In operation, the extruder 26 operates to provide a shaped body of the pre-elastomer composition 32 and to extrude this body onto the surface of the liquid 14 in the tank 12. The body of material 32 begins to cure as it is extruded. Curing takes place, as will be explained in greater detail hereinbelow, as a result of a chemical reaction involving hydrolysis of various siloxane compounds and can be enhanced by the addition of curing agents, catalysts and the like and can be further enhanced by the application of heat. The composition 32 is supported by the liquid 14 so that the lower surface thereof is in contact with the liquid and an upper surface referred to herein as the free surface, is exposed to the atmosphere in the head space 20. The extruded body 32 travels along the length of the tank 12, and this travel may be facilitated by establishing a flow of the liquid 14 along the length of the tank as for example by inclusion of a pump (not shown). The length of the tank, the temperature of the liquid, and the speed of the extrusion are selected so that the extruded body 32 is cured to a sufficient degree to be self supporting by the time it reaches the end of the tank. After leaving the tank, the at least partially cured, self-supporting body is directed by a first turning roller 34 onto a take up roller 36. As is known in the art, a layer of interleaf material 38, dispensed from interleaf roll 40, may be interwound with the elastomer onto the take up roller 36 so as to prevent sticking. The interleaf 38 may comprise a layer of polymeric film, a strip of paper or the like. The interleaf is optional and facilitates rolling and unrolling of the elastomer. As is known in the art, the take up roll 36 may be driven by a motor, not shown. In some instances, tension provided by the take up roller 36 may be employed to advance the extruded body 32 through the tank 12.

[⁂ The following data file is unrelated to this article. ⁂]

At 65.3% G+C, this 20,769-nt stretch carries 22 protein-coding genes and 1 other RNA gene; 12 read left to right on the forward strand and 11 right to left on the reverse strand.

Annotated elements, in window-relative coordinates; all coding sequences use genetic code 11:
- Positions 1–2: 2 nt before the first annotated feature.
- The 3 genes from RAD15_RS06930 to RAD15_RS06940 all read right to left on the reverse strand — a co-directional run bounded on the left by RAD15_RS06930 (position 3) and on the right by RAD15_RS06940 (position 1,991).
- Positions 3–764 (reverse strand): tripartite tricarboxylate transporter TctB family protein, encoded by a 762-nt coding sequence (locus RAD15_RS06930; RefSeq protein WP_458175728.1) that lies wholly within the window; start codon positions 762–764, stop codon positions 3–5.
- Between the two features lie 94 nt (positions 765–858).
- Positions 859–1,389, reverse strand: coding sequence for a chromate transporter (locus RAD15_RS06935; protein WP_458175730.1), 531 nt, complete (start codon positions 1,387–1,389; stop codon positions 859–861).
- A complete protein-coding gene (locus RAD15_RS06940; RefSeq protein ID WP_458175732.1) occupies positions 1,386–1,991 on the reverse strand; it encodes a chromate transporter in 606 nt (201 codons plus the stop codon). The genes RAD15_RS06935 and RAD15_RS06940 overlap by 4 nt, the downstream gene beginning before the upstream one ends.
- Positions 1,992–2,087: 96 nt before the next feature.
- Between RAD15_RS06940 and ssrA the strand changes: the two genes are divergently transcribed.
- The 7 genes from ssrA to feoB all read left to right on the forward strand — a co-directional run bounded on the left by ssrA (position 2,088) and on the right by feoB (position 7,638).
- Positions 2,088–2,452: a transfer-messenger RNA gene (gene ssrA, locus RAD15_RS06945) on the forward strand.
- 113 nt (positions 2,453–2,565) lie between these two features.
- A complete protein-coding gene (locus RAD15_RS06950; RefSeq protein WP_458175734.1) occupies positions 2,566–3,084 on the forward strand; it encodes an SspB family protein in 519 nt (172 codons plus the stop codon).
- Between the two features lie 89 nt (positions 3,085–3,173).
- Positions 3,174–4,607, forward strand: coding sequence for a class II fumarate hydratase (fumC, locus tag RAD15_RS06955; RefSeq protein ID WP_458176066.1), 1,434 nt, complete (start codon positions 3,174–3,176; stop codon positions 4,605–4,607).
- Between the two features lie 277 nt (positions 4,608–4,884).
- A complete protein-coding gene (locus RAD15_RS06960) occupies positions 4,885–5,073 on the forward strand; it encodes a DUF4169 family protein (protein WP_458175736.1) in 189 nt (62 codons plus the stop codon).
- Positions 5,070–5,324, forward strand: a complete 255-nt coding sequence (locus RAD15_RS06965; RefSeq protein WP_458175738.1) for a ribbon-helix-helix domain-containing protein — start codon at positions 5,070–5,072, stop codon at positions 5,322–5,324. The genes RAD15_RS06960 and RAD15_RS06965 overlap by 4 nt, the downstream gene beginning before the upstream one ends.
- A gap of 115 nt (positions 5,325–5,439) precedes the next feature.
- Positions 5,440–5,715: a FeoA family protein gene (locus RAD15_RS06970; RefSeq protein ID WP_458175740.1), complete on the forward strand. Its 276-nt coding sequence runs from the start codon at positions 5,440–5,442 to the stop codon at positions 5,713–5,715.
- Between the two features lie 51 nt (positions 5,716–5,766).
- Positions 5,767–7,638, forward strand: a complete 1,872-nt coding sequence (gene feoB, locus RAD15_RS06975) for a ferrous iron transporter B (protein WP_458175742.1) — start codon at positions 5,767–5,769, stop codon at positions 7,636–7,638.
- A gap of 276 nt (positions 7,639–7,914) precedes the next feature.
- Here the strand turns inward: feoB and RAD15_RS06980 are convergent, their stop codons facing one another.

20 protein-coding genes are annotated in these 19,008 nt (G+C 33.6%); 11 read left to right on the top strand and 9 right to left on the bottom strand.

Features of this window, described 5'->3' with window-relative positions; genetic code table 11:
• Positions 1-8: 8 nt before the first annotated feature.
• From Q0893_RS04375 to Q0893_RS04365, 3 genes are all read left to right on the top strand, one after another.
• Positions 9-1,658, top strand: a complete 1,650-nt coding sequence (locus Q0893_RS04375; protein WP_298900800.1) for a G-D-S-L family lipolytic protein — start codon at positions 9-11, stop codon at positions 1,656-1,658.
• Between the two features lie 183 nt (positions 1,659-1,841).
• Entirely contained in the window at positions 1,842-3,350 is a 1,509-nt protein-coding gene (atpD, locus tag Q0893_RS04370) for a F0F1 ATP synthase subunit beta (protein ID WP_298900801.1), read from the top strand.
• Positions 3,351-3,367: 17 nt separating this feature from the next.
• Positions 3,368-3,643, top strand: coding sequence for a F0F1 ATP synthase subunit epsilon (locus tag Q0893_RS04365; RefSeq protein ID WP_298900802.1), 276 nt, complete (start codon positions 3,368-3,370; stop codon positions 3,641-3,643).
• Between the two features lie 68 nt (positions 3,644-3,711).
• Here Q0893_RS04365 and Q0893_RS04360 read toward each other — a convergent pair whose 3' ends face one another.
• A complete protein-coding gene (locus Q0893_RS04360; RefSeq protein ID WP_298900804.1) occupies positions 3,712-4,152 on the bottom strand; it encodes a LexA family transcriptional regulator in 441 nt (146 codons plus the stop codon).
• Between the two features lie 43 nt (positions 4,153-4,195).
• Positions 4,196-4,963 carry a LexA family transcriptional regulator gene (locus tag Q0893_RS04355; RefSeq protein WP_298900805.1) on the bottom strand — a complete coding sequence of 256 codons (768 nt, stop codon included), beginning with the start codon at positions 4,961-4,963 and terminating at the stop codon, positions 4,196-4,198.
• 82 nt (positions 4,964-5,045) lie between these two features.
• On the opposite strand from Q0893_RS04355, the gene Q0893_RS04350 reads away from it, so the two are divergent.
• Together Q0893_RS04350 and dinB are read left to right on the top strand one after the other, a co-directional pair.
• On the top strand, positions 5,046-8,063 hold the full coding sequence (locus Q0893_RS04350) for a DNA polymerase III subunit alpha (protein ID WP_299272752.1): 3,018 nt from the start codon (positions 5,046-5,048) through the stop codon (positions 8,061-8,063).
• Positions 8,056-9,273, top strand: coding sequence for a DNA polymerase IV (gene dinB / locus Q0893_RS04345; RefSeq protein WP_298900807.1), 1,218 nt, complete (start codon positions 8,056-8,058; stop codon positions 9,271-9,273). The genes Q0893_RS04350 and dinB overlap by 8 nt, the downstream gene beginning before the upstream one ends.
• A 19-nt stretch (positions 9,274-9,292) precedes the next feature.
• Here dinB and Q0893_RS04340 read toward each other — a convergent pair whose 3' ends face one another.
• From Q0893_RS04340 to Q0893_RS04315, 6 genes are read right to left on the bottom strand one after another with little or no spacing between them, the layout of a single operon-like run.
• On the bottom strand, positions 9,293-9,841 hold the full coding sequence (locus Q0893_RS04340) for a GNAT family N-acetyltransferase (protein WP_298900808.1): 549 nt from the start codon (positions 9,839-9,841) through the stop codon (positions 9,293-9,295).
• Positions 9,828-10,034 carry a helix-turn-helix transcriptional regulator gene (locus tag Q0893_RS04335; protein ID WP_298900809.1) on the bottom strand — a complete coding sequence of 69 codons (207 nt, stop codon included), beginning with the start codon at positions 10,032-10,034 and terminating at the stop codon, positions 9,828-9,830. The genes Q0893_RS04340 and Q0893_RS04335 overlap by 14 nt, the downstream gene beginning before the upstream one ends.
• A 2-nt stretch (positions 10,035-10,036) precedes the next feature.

Referring now to FIG. 2, there is shown a cross sectional view of the apparatus 10 of FIG. 1 taken along line 2--2. Depicted in FIG. 2 is the tank 12 having a volume of liquid 14 therein and further including a top cover 16 supported by side walls 18 of the tank 12. As described above, the cover 16 is supported in a spaced apart relationship with the top surface of the liquid 14 so as to define a head space 20 therebetween. The side walls 18, in this embodiment, include nozzles 24 operative to introduce water vapor 42 into the head space 20. The water vapor 42 may be in the form of steam provided from a boiler, not shown, or it may be a finely nebulized mist supplied from a high pressure nozzle, an ultrasonic nebulizer or the like. Also illustrated in FIG. 2 is a heater 22, which in this instance is shown as an electrical resistance heater disposed so as to warm the liquid 14. A body of extruded material 32 is shown in the tank 12 as supported on the surface of the liquid 14. In general, density of the liquid 14 and the extruded polymer will be selected such that the polymer will readily rest atop the liquid surface. Toward that end, the liquid 14 should have a density comparable to the polymer; however, in the instance where the extruded material 32 is a highly hydrophobic material such as a silicone, and the liquid 14 is water, surface tension will serve to support the body 32 atop the liquid 14 even though the density of the body 32 is greater than that of the liquid 14. If necessary, the density of the liquid 14, may be adjusted by the addition of salts or the like.
According to the present invention, the head space 20 provides a high humidity atmosphere which contacts the free surface of the body 32 during at least a portion of the time in which it is curing. It has been found that the high humidity atmosphere promotes formation of a matte finish on the free surface. This is a surprising finding, given the fact that the surface of the body 32 which is in contact with the liquid 14 cures with a gloss finish, even when the liquid 14 is water. Applicant does not wish to be bound by theory, but speculates that under high humidity conditions, microdroplets of water condense on the free surface in a continuous pattern, and this microcondensation may promote the formation of the matte finish. In general it has been found that humidities greater than 60% will promote formation of a matte finish. Preferably, the humidity is in the range of 75-100% and most preferably 90-100%.